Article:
Blindness categories and classifications
Blindness encompasses a wide variety of vision impairments, ranging in severity from partial to total blindness.
Legal blindness, or statutory blindness, is a specific definition of vision loss codified in certain legal systems. Under American law, a legally blind person is a person who has a best corrected visual acuity of 20/200 or worse in their better eye. This means that an individual must be ten times closer, or that an object must be ten times larger for it to be seen by an individual with 20/200 visual acuity, as compared to a person with 20/20 vision.
Legal blindness can also be determined by a field of vision restricted to 20 degrees or less in the best eye. Often called tunnel vision, a person with a 20 degree or less field of vision may have 20/20 acuity remaining, but their field of vision is severely restricted, thereby meeting the definition of legal blindness. People who are legally blind may be eligible for certain government benefits, including financial assistance and educational services.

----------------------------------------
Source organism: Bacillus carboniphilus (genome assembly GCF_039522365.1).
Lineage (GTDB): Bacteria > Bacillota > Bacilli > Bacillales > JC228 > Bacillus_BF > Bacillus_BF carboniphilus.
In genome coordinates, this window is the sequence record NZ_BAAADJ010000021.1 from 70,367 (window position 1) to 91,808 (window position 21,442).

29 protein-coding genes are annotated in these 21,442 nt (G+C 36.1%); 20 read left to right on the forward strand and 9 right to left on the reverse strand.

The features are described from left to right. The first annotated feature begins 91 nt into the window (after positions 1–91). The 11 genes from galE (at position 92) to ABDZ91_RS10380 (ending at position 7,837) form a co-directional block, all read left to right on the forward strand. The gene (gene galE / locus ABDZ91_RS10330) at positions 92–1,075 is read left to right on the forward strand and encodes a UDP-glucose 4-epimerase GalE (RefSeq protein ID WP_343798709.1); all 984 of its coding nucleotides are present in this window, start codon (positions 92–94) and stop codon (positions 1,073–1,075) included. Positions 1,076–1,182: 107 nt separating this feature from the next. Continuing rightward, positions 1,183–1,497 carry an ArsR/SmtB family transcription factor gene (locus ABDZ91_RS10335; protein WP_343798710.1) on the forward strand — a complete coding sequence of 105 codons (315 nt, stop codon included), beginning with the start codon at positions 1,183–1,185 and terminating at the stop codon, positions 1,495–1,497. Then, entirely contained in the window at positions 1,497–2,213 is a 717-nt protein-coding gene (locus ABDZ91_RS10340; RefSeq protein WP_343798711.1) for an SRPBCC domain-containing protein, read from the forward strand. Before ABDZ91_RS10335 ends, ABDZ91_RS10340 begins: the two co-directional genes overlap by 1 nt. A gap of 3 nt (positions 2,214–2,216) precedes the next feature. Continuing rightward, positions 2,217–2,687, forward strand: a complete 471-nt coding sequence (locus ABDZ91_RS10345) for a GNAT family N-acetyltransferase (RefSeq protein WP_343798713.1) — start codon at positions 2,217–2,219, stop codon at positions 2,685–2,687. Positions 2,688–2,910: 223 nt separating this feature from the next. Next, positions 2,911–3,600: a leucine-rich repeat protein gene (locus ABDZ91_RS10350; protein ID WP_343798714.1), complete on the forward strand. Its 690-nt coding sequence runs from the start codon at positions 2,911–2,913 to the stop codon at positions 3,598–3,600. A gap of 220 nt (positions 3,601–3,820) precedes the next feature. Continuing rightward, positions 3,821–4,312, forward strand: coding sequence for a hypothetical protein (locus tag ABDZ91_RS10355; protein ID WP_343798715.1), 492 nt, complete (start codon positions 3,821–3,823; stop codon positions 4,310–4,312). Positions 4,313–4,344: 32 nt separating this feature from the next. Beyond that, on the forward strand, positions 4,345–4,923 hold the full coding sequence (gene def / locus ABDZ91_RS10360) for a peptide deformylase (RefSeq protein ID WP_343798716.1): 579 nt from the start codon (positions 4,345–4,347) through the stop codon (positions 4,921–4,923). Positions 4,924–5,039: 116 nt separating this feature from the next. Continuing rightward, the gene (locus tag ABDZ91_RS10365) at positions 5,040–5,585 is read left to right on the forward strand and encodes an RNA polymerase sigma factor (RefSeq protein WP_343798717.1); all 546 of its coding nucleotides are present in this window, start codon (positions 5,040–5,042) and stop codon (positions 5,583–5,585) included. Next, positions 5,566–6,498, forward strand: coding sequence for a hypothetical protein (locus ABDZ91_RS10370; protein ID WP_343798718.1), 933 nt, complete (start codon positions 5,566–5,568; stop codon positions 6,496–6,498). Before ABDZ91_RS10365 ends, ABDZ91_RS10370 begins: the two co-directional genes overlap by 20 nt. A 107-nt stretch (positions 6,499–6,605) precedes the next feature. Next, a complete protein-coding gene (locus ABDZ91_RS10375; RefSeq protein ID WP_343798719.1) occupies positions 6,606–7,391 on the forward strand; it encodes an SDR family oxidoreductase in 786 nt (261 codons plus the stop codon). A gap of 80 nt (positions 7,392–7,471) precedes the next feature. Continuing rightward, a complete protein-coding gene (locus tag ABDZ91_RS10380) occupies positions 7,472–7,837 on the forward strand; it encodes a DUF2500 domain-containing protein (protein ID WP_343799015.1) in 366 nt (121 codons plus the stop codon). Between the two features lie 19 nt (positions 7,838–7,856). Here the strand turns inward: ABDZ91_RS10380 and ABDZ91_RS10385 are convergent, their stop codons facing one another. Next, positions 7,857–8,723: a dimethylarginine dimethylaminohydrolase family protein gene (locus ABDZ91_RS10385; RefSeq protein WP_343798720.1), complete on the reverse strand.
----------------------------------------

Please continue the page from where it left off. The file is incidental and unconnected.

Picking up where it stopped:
Under American law, people with legal blindness also face certain restrictions, such as being prohibited from obtaining a driver's license, in most cases.
It is important to note that legal or statutory blindness is a specific definition used for legal and medical purposes and does not always accurately reflect a person’s ability to function in daily life. With appropriate accommodations and support, many people with legal blindness can fully participate in society.